Chances of state employees ratifying their tentative concession agreement all but disappeared Tuesday night as a major AFSCME bargaining unit rejected the deal, leaving the last, slim hope for passage in the hands of a constituency hostile to givebacks: correction officers.
The last chance for ratification by AFSCME, whose rejection would doom the concessions, now rests with AFSCME Local 391, representing 1,850 employees of a half-dozen prisons. They would have to ratify the tentative agreement by a landslide, making up a deficit estimated at 850 votes.
In a vote confirmed late Tuesday night by a union spokesman, AFSCME’s P-2 bargaining unit, representing about 4,000 employees of social service agencies, rejected a tentative agreement with the administration of Gov. Dannel P. Malloy to cut the costs of health and retirement benefits.
In a separate vote, the same unit accepted a two-year wage freeze, a vote that is meaningless if the overall concession deal is rejected, as now appears certain. Two other correction locals already have voted against ratification by a margin of more than 2-1.
Larry Dorman, a spokesman for AFSCME, confirmed the P-2 voting results, but he did not provide exact vote totals. A labor source described the rejection as by a “narrow margin,” perhaps as few as 150 votes.
The vote was a stunning setback to the leadership of the State Employees Bargaining Agent Coalition, a coalition of 15 unions known as SEBAC, and to Malloy, the first Democratic governor in 20 years.
In an emailed statement, Dorman declined to directly comment on the results, saying voting will continue through the end of week by AFSCME and elelments of nine other unions. Five unions already had ratified the deal.
“We remain confident that a strong majority of state workers will support the agreement — despite the concerted efforts of outside anti-public worker parties like the Yankee Institute to disrupt the process,” Dorman said.
SEBAC has accused the conservative institute of trying to sabotage the vote, a claim the institute’s director calls “delusional.”
The governor’s office reacted cautiously.
“We are aware of what’s being reported, but want to let the state employee unions finish their voting process in its entirety,” said Roy Occhiogrosso, the governor’s senior adviser. “As the governor has said all along, he hopes the agreement is ratified; if it’s not, then an alternative budget will be put in place – one that does not increase taxes beyond what has already been agreed to.”
Other bargaining units continued to endorse ratification. Supervisory judicial marshals, a small bargaining unit in CSEA/SEIU Local 2001, approved the tentative agreement Tuesday on a vote of 23 to 12, according to the union’s web site.
A majority of the nearly 45,000 unionized state employees — and most of the 15 unions in the SEBAC coalition — are likely to support the deal when all the votes are casts by the end of the day Friday. But that is not enough.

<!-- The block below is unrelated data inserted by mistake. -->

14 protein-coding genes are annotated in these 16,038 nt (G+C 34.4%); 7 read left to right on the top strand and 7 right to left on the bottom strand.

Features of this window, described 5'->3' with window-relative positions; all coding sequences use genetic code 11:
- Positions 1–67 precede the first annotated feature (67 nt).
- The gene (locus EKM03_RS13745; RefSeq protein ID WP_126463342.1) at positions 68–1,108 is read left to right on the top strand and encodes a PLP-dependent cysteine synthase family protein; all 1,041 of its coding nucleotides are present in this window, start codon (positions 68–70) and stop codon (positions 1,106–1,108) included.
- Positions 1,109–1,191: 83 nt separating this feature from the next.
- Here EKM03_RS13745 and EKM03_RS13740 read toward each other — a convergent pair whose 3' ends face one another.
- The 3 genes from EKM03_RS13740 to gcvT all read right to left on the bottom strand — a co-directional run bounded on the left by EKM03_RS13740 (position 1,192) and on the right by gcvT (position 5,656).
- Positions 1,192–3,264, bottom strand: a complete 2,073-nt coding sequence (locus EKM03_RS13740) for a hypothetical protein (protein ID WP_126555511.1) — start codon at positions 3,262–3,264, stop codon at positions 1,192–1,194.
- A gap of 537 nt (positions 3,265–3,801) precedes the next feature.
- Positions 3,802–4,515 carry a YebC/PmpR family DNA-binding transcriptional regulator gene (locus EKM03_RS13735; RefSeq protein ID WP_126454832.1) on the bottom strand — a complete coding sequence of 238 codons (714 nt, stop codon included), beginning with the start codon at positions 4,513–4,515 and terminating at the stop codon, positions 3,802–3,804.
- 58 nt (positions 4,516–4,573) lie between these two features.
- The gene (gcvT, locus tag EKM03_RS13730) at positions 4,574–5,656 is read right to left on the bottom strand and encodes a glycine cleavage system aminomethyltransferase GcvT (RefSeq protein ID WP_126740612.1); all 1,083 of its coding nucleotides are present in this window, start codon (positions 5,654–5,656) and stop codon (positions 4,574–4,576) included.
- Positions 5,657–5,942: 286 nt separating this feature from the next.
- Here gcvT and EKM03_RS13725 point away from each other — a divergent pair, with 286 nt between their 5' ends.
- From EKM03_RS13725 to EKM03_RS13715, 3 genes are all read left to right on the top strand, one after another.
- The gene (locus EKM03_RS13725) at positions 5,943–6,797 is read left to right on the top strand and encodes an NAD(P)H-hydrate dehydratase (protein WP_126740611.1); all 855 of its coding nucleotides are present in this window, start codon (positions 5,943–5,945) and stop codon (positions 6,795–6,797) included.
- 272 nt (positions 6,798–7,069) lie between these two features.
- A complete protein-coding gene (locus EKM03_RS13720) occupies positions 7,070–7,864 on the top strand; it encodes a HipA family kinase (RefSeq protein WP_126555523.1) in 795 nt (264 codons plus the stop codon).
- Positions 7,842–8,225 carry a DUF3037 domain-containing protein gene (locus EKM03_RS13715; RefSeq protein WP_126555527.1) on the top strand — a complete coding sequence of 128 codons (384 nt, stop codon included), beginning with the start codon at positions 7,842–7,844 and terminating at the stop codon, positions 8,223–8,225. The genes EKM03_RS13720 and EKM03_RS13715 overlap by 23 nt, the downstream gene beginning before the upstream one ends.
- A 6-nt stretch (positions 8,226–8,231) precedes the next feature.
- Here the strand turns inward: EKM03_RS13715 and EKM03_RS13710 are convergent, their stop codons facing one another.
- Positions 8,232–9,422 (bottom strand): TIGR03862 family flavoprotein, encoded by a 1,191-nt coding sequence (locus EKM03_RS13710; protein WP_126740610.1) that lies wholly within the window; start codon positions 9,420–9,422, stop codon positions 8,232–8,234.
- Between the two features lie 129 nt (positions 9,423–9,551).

Not only do at least 14 unions have to ratify the agreement, they must represent 80 percent of all unionized state employees. With a membership of 15,600, AFSCME represents one-third of the state workforce, meaning that SEBAC cannot hit the 80-percent threshold without AFSCME.
No other union represents more than 20 percent.
Malloy, whose narrow victory last fall came with heavy support by organized labor, now is faced with ordering mass layoffs. He has said he will have no choice but to lay off as many as 7,500 state workers and make other budget cuts to balance the biennial budget.
If the recently announced May unemployment total of 170,700 people had been increase by 7,500, the state’s unemployment rate for the month would have increased from 9.1 percent to 9.5 percent.
While the amounts never were verified by the legislature’s non-partisan Office of Fiscal Analysis, the mix of givebacks and savings were valued by the administration at $1.6 billion over the two years of the $40 billion biennium budget that begins July 1.
The labor unions face their own challenges. In AFSCME, at least, the union’s leaders are at odds with the rank-and-file, who rejected a strong recommendation to accept a deal that would have guaranteed job security for four years and health benefits through 2022.
Workers were asked to accept a two-year wage freeze, with annual raises of 3 percent to come in the third, fourth and fifth years of the deal. And some workers a decade a way from retirement would have had to work longer or settle for a smaller pension.
State employees currently need to reach age 60 with 25 years of service, or 62 with 10 years, to qualify for normal retirement benefits. Those conditions would have jumped to age 63 with 25 years or age 65 with 10 years for any current workers who plan to retire after July 1, 2022.
And the penalty for workers who want to retire early would have gotten steeper. Workers’ pensions would have been reduced 6 percent, rather than the current reduction rate of 3 percent, for each year they leave state service early.
The retirement changes and a shift to an enhanced health plan that was projected to save the state money by requiring checkups and other standards of preventive care drew the most questions and opposition, union leaders say.
While the political focus Wednesday will be on the reaction by Malloy, the potential loss of support for labor in the General Assembly is substantial.
To minimize cuts in state aid to municipalites and to preserve jobs and state programs, Malloy and the legislature’s Democratic majority approved a budget with a record tax increase of nearly $1.5 billion, more if a hospital tax that is offset by federal revenue it will bring to the state is counted.
Now, in addition to a major tax increase, they could be on the hook for cutting programs and aid to municipalities.